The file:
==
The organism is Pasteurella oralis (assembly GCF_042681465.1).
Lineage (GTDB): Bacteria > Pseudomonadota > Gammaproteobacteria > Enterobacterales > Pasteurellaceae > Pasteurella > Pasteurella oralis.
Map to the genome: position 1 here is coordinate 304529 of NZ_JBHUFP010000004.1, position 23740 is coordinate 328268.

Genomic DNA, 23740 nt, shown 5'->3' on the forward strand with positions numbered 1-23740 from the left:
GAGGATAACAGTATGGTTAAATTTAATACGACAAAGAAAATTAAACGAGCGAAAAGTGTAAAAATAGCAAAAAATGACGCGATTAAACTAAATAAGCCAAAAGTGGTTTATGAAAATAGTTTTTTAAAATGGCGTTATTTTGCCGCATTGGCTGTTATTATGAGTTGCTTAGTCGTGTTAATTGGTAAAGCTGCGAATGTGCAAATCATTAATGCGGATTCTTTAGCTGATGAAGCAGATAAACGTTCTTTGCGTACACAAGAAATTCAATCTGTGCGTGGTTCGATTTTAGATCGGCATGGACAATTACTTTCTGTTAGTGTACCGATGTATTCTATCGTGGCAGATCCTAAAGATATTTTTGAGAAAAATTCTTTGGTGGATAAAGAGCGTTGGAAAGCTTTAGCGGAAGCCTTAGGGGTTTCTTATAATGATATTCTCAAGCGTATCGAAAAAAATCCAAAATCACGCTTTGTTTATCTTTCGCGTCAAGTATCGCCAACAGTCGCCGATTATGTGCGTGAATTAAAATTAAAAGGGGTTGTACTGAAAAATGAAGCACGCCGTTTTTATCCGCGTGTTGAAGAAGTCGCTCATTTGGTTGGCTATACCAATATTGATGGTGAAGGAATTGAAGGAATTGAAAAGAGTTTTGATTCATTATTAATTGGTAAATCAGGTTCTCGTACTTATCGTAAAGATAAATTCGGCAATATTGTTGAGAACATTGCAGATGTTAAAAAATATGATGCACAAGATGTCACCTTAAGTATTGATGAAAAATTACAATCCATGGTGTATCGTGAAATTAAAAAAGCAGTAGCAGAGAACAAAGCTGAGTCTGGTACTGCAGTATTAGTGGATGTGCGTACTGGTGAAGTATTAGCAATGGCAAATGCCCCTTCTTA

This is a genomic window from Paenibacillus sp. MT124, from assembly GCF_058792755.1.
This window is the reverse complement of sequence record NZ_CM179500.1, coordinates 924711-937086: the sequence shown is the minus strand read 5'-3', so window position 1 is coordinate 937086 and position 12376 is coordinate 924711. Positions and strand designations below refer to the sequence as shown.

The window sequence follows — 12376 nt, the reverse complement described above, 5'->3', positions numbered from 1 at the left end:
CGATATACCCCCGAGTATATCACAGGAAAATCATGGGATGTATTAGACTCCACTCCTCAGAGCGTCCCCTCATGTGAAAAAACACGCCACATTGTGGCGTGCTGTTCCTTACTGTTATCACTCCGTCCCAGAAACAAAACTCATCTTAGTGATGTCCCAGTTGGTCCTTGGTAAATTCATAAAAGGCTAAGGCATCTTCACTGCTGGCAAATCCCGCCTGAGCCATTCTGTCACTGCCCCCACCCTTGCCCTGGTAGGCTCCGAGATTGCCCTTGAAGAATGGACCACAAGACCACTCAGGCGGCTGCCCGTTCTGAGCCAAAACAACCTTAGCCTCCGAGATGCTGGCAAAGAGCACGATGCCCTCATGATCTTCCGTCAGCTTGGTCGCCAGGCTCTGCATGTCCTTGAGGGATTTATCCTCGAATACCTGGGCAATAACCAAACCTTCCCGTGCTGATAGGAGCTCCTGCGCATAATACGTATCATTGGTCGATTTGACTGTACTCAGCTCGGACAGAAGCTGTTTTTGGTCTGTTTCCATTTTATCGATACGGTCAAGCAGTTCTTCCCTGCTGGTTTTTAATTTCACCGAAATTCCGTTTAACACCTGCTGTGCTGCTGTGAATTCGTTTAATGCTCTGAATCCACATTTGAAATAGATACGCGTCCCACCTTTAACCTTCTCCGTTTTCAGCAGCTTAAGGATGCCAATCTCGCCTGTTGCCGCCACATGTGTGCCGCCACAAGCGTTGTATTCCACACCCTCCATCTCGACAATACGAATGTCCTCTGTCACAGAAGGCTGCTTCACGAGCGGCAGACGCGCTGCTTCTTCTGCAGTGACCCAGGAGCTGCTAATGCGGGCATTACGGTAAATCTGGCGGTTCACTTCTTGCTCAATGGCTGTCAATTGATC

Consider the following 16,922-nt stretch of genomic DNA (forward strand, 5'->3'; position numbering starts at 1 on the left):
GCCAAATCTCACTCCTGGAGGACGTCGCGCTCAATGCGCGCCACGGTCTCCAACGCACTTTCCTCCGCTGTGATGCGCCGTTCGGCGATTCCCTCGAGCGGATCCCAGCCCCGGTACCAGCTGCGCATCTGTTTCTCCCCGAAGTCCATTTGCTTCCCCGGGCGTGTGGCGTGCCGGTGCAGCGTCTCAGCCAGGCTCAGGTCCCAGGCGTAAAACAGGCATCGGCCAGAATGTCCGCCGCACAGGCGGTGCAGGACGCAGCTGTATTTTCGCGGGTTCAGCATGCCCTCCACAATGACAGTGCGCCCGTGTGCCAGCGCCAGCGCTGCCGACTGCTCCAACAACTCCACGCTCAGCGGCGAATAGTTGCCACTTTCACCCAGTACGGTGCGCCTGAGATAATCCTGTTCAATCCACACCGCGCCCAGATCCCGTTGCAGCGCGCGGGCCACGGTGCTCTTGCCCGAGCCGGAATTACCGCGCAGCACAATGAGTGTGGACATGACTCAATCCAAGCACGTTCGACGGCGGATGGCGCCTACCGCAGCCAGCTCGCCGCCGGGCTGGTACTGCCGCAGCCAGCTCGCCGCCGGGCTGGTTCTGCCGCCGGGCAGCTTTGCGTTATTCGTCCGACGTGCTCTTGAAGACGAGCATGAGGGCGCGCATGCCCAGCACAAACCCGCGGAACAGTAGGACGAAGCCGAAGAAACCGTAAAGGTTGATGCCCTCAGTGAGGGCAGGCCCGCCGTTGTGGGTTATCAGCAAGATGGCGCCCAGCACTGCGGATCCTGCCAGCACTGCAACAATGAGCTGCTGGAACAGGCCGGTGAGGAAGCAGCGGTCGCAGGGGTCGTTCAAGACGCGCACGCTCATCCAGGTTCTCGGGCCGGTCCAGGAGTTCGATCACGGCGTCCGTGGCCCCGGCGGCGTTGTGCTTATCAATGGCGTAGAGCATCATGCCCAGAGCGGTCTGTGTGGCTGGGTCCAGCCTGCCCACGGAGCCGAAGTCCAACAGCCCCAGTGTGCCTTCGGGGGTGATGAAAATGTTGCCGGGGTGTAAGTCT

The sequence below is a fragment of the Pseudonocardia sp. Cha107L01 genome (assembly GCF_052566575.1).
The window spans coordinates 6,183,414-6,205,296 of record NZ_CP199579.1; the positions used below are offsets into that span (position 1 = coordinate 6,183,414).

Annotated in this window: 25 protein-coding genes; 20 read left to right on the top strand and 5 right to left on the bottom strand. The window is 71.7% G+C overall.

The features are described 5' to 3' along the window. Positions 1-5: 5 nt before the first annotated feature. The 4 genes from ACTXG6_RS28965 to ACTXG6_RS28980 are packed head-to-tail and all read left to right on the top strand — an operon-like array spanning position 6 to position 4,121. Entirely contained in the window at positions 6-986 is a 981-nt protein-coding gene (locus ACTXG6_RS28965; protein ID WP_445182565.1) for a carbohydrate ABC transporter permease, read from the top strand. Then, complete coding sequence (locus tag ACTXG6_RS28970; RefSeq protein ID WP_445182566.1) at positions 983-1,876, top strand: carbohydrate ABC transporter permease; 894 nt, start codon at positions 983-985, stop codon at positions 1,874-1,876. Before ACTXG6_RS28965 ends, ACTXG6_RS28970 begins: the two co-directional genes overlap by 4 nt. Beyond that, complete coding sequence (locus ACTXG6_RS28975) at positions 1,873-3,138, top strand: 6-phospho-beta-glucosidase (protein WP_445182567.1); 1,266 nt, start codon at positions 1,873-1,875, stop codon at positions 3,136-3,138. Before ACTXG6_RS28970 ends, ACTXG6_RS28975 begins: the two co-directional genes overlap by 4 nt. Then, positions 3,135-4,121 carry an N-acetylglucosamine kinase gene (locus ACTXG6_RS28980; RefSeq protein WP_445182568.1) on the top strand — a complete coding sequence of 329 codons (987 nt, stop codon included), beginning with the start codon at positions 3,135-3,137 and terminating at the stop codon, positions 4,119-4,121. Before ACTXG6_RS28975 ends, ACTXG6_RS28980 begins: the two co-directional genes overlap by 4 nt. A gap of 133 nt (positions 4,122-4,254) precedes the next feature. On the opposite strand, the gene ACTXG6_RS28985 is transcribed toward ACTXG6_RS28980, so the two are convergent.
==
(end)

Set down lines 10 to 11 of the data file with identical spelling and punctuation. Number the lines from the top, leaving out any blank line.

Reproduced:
Consider the following 16,922-nt stretch of genomic DNA (forward strand, 5'->3'; position numbering starts at 1 on the left):
GCCAAATCTCACTCCTGGAGGACGTCGCGCTCAATGCGCGCCACGGTCTCCAACGCACTTTCCTCCGCTGTGATGCGCCGTTCGGCGATTCCCTCGAGCGGATCCCAGCCCCGGTACCAGCTGCGCATCTGTTTCTCCCCGAAGTCCATTTGCTTCCCCGGGCGTGTGGCGTGCCGGTGCAGCGTCTCAGCCAGGCTCAGGTCCCAGGCGTAAAACAGGCATCGGCCAGAATGTCCGCCGCACAGGCGGTGCAGGACGCAGCTGTATTTTCGCGGGTTCAGCATGCCCTCCACAATGACAGTGCGCCCGTGTGCCAGCGCCAGCGCTGCCGACTGCTCCAACAACTCCACGCTCAGCGGCGAATAGTTGCCACTTTCACCCAGTACGGTGCGCCTGAGATAATCCTGTTCAATCCACACCGCGCCCAGATCCCGTTGCAGCGCGCGGGCCACGGTGCTCTTGCCCGAGCCGGAATTACCGCGCAGCACAATGAGTGTGGACATGACTCAATCCAAGCACGTTCGACGGCGGATGGCGCCTACCGCAGCCAGCTCGCCGCCGGGCTGGTACTGCCGCAGCCAGCTCGCCGCCGGGCTGGTTCTGCCGCCGGGCAGCTTTGCGTTATTCGTCCGACGTGCTCTTGAAGACGAGCATGAGGGCGCGCATGCCCAGCACAAACCCGCGGAACAGTAGGACGAAGCCGAAGAAACCGTAAAGGTTGATGCCCTCAGTGAGGGCAGGCCCGCCGTTGTGGGTTATCAGCAAGATGGCGCCCAGCACTGCGGATCCTGCCAGCACTGCAACAATGAGCTGCTGGAACAGGCCGGTGAGGAAGCAGCGGTCGCAGGGGTCGTTCAAGACGCGCACGCTCATCCAGGTTCTCGGGCCGGTCCAGGAGTTCGATCACGGCGTCCGTGGCCCCGGCGGCGTTGTGCTTATCAATGGCGTAGAGCATCATGCCCAGAGCGGTCTGTGTGGCTGGGTCCAGCCTGCCCACGGAGCCGAAGTCCAACAGCCCCAGTGTGCCTTCGGGGGTGATGAAAATGTTGCCGGGGTGTAAGTCT